Flux Projects has added a musical contribution by We Are Djeli to “Remembrance as Resistance: Preserving Black Narratives,” Charmaine Minniefield’s art and history project in Atlanta’s Historic Oakland Cemetery. Recording at First Congregational Church, Malesha Jessie Taylor and Salah Ananse, collectively known as We Are Djeli, have created a soundtrack that expands on the Black Church traditional song forms of Metered/Lined Hymns and the Ring Shout.
The word djeli, (French) is also translated as Griot, and Ananse and Taylor intentionally create work that centers the sacred rites of Black and African musical traditions, signifying the cultural role of African Djeli’s who are cultural guardians and devotional musicians in the West African tradition. The two artists have worked with Minniefield before in earlier iterations of “Remembrance as Resistance” within the Studioplex Water Tower for her mural groundbreaking, “Prayer Circle for Freedom,” in the historic Auburn District.
Flux Projects presents “Remembrance as Resistance: Preserving Black Narratives” as a site specific, public art project, running from Juneteenth, Saturday, June 19 through July 11.
Juneteenth at Atlanta’s Oakland Cemetery
“Remembrance as Resistance” honors the over 800 unmarked graves in the African American Burial Grounds of Atlanta’s Historic Oakland Cemetery. Some graves originally may have been marked with wooden or natural markers that did not stand the test of time, and some markers may have been lost when African-American remains were moved from their original resting place in Slave Square to Potter’s Field (a portion later renamed the African American Burial Grounds) to make space for the graves of white citizens.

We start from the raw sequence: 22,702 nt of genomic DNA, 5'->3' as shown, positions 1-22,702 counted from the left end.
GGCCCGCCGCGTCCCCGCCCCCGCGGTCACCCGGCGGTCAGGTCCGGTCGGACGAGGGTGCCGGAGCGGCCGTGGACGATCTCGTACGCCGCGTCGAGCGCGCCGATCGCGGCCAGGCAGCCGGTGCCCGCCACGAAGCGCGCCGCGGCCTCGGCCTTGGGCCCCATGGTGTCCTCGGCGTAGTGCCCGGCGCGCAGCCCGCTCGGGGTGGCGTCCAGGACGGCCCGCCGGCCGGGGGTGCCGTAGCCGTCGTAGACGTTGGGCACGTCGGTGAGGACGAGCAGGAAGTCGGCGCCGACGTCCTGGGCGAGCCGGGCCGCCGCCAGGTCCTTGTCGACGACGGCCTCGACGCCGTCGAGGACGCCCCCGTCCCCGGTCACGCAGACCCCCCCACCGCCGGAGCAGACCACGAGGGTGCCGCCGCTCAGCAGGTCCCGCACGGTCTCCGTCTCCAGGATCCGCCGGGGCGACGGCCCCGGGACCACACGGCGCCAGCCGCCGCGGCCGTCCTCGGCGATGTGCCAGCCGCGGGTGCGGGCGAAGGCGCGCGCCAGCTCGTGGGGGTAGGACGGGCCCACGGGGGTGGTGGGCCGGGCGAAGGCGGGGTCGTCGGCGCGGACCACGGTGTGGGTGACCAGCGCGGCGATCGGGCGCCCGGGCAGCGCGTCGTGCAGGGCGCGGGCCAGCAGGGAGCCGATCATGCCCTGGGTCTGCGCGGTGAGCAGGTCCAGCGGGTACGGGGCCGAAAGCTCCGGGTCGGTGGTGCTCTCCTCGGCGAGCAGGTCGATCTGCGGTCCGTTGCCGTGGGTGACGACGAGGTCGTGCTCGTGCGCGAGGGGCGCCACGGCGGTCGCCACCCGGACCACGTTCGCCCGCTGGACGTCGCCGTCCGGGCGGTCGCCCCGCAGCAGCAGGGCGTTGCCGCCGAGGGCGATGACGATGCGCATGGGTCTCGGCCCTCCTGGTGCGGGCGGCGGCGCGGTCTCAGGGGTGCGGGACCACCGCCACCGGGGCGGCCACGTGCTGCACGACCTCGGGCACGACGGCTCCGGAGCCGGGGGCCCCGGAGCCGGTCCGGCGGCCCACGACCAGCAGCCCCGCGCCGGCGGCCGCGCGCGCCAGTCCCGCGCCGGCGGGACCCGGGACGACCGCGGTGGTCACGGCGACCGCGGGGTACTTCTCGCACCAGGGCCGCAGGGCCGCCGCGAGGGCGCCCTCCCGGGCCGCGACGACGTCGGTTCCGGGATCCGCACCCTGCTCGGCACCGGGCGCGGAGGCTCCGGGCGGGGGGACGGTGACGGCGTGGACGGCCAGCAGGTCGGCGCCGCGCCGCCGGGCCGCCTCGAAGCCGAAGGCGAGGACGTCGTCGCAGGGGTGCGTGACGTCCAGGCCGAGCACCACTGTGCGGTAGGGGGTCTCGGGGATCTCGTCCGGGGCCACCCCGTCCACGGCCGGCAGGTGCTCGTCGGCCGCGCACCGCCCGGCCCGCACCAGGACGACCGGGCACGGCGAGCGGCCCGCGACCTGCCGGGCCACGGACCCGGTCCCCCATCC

Minniefield presents her work to remember these 800+ individuals as a resistance to their stories being erased. In doing so, her project takes the form of a multi-media Ring Shout, a traditional African-American worship and gathering practice. From roots in West Africa the Ring Shout was reborn during slavery in the American South as a way of preserving cultural rituals and traditions as well as recreating community. Minniefield traces the endurance of these traditions, finding evidence of their influence in contemporary dance, music, and spoken word.
The artists of We Are Djeli
Malesha Jessie Taylor is a transdisciplinary vocal artist whose work can be found in opera, church music, experimental installations, African diasporic ritual, yoga and dance music.
Recent projects include an original composition to accompany TIME Magazine featured artist, Charly Palmer entitled, “Becoming,” which will exhibit at Hammond House Museum this Spring/Summer 2021. Her TEDx talk entitled, “What Do You See?” is a part of her developing auto-ethnography Transcending Performance: Exploring Black Liberatory Praxis in Vocal Arts (in-progress).
She has been a guest lecturer at Harvard University, Scripps College and Spelman College, and currently teaches bi-coastal at Clark Atlanta University and California State University, San Marcos. In addition, Taylor is the Founder of museSalon Collaborative, a 501c3 arts services organization.
For more information about Taylor, visit her website at: www.musesalon.org.